We had our long-awaited parent consultation meeting for Vision Therapy (VT) this week for our oldest. Let me start by saying that if I had to do this all over again, I would definitely ask for the evaluation again. That said, we are probably not going to go forward with VT for our daughter. I will go into the reasons after I lay out the testing results and the therapy recommendations. I plan to break this into several posts for ease of reading.
Why Ask for Vision Therapy? [Summary]
Child #1 has alternating accomodative esotropia in botheyes. She wears glasses (withprogressive lenses) that help correct her eye turn and help her see 20/25 or better bothfar and near. She does not have a “weak eye” – bothwork, just not together or at the same time. She has “monocular vision.” I have written some previous posts about her eye sight. The reason I asked about Vision Therapy was because as I work everyday withher, I see things. Things that most parents may not notice because they aren’t there with the little details all the time. I am not a detail person, but a picture was being painted and I wanted to ask the experts what it meant. I have a whole post on this that I’ll put up later in the week.
Process for Us
Our local ophthalmologistreferred us to someone he has worked with previously and though a lot of. the first of what ended up being three (could have been four) evaluationappointments was a dilated, in depth eye exam.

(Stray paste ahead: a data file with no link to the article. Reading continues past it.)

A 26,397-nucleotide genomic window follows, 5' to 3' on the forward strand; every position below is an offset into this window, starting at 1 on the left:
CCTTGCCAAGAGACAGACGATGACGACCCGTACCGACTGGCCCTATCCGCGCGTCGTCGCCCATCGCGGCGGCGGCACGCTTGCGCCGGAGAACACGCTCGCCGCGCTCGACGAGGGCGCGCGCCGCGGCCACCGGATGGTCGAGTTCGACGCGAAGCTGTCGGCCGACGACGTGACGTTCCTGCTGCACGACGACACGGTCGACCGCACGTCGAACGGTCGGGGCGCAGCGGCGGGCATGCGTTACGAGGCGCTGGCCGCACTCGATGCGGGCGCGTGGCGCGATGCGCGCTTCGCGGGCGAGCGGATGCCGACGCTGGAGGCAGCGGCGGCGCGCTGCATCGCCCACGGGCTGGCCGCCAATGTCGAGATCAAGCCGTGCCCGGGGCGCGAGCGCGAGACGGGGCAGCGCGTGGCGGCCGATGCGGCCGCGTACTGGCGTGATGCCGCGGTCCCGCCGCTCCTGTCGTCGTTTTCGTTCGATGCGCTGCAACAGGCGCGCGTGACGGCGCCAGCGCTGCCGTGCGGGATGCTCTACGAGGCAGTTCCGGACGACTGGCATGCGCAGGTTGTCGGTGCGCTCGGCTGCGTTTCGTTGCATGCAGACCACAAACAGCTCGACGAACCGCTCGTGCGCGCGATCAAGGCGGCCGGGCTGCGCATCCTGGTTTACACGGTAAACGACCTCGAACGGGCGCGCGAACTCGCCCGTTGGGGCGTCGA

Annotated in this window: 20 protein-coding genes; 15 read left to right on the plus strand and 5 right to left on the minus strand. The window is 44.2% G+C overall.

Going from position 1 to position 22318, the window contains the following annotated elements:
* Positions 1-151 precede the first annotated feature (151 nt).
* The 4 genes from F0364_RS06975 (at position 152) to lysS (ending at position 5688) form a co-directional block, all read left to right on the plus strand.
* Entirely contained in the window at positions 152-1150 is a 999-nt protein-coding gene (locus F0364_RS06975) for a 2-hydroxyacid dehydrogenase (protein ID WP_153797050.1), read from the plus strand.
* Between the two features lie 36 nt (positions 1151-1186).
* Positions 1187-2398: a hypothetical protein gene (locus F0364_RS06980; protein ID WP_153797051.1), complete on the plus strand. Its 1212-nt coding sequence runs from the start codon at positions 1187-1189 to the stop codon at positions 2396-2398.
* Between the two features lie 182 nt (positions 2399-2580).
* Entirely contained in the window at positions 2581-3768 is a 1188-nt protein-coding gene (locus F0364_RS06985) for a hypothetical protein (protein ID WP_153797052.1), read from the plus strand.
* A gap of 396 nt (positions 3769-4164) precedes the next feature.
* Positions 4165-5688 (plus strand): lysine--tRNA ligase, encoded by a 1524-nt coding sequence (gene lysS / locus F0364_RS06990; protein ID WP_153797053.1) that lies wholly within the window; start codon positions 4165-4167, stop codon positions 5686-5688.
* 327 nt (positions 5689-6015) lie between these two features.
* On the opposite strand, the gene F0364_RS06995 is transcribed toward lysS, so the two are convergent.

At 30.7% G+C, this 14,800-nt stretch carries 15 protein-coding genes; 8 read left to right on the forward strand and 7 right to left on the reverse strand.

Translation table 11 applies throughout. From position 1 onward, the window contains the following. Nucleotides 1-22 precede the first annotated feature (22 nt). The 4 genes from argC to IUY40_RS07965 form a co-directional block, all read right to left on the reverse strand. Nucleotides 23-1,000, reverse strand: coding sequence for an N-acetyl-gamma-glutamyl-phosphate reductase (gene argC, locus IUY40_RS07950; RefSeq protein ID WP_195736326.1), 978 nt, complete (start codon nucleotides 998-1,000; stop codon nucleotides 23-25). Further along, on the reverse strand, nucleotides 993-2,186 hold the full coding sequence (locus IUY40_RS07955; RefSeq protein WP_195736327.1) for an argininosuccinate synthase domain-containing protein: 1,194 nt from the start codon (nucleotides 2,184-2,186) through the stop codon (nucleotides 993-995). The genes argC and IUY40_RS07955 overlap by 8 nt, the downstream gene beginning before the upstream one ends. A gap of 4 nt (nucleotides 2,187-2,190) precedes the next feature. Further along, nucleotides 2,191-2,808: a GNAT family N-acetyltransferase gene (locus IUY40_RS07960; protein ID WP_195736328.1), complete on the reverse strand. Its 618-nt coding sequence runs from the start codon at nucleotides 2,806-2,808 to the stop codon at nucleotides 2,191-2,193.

Here are the tests performed at that appointment:
Eye Health examination with dilation
Visual Acuity – Distance and Near
Then, we went to two one-hour appointments where our child took a series of normed, some timed, some untimed activities/tests. These were designed to find out where she is compared to her peers (four month span around her age) to diagnose if she has visual, visual-integration, or visual-motor processing issues. There were fine motor, gross motor, balance, coordination, visual memory, reading, phonetics, spelling, and other tests.
Here is the list of them:
Beery Developmental Test of Visual-Motor Integration (VMI-5th)
Tests of Visual-Perceptual Skills (non-motor) – 3rd Edition
Wold Sentence Copy Tests
Piaget Right/Left Awareness Test
Grooved Pegboard Test
Reversal Frequency Tests
Dyslexia Determination Test
Auditory-Visual Integration Test
Bilateral Integration Test (Angels in the Snow)
Test of Word Reading Efficiency
Test of Silent Word Reading Fluency
Our daughter’s glasses prescription is right on. This doctor disagrees with our local doctor in regards to giving “progressive lenses” to children. Lined bifocals are preferred because then the child and adult can tell what level of magnification the child is using to look at something. (At least, that is what this specialist told us.) Our child’s eyes do not work together. One eye focuses, then the other. They do not have to “team” and our child is not at a good age (too young) to work on this. Eye focus is slower than average and eye movement (“tracking”) is not smooth. These two things can be addressed with vision therapy.
The other tests showed that our child is mostly an “average” child – tracking around her age group with a few skills where she performed higher than her peers and a handful of “red flags.” The “red flag” results will be in my next post.
Her official diagnoses were:
Suppression of Binocular Vision
In summary, they believe our oldest “evidences functional and perceptual visual deficiencies in eye-hand coordination and visual directional concepts.” In addition, they believe she “has a visualization deficit that causes spelling and sight word recognition problems.” More information in the next post.